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your friend of a sovereign you have lent him, which he has forgotten to repay—you might quite mean the words "I mention it, as you seem to have a conveniently bad memory for debts", in jest: yet there would be nothing to wonder at if he took offence at that way of putting it. But, suppose you wrote "Long observation of your career, as a pickpocket and a burglar, has convinced me that my one lingering hope, for recovering that sovereign I lent you, is to say 'Pay up, or I'll summons yer!'" he would indeed be a matter-of-fact friend if he took that as seriously meant!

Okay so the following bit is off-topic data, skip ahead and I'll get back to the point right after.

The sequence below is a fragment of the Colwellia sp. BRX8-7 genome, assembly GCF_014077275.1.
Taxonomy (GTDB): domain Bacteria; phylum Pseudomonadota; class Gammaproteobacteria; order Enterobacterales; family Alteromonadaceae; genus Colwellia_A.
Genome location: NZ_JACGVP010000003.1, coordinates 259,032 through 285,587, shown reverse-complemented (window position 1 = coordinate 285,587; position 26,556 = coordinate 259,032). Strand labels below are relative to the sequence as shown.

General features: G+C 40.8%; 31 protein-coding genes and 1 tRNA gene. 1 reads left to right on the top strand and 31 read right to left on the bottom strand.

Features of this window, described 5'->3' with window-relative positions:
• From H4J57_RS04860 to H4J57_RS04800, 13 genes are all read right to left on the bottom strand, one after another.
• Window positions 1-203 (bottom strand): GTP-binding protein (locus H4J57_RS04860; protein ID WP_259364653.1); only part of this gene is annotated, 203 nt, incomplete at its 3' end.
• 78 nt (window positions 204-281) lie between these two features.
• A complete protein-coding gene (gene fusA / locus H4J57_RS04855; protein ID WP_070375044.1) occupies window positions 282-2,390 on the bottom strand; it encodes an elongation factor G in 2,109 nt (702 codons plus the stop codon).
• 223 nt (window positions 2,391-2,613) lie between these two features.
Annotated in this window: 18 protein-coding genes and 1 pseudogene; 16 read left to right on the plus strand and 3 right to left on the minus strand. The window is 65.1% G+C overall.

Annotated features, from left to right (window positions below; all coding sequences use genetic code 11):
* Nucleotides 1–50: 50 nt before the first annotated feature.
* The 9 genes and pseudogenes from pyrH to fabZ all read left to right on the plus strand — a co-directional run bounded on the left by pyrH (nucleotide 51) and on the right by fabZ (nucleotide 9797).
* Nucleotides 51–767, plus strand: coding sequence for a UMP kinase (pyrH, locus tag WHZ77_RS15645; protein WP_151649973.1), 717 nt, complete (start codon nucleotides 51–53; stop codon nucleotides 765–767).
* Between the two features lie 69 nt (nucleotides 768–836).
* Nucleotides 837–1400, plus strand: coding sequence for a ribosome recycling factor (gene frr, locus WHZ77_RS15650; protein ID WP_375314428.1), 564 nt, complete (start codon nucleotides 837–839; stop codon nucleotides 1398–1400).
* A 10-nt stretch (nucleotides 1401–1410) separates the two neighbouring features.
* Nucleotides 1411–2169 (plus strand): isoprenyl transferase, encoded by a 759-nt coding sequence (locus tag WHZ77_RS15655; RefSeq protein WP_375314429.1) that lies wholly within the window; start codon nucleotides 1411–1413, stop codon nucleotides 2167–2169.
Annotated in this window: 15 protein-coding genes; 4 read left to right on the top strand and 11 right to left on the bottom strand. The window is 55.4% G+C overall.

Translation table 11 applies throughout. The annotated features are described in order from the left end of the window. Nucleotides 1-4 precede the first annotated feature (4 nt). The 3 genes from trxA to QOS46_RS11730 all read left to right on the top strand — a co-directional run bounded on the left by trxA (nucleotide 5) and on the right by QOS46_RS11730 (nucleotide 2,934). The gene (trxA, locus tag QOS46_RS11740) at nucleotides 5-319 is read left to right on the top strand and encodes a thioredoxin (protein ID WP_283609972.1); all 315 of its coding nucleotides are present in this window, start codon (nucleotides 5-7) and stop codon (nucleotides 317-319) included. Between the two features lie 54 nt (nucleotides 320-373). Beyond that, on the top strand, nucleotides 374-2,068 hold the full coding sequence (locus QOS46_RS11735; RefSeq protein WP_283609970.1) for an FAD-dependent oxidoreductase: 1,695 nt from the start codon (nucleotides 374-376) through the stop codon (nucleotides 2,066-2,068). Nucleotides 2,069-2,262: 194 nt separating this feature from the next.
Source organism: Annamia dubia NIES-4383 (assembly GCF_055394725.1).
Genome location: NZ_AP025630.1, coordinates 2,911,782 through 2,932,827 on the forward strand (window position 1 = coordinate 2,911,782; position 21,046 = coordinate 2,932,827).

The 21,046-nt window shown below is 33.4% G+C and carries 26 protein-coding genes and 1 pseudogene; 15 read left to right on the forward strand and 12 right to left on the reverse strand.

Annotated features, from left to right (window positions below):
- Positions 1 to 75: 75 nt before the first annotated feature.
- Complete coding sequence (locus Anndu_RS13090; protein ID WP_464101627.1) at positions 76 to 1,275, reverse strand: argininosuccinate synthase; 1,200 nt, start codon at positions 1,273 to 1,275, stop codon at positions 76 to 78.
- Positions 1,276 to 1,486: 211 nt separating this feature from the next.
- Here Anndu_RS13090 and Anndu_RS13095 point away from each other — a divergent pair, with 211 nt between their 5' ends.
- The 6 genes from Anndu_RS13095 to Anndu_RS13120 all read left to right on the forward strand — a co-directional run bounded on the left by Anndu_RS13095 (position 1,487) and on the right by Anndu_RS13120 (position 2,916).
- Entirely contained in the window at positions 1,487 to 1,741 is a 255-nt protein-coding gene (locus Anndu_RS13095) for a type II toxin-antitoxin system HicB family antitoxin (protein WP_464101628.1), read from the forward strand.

My eighth Rule. When you say, in your letter, "I enclose cheque for £5", or "I enclose John's letter for you to see", leave off writing for a moment—go and get the document referred to—and put it into the envelope. Otherwise, you are pretty certain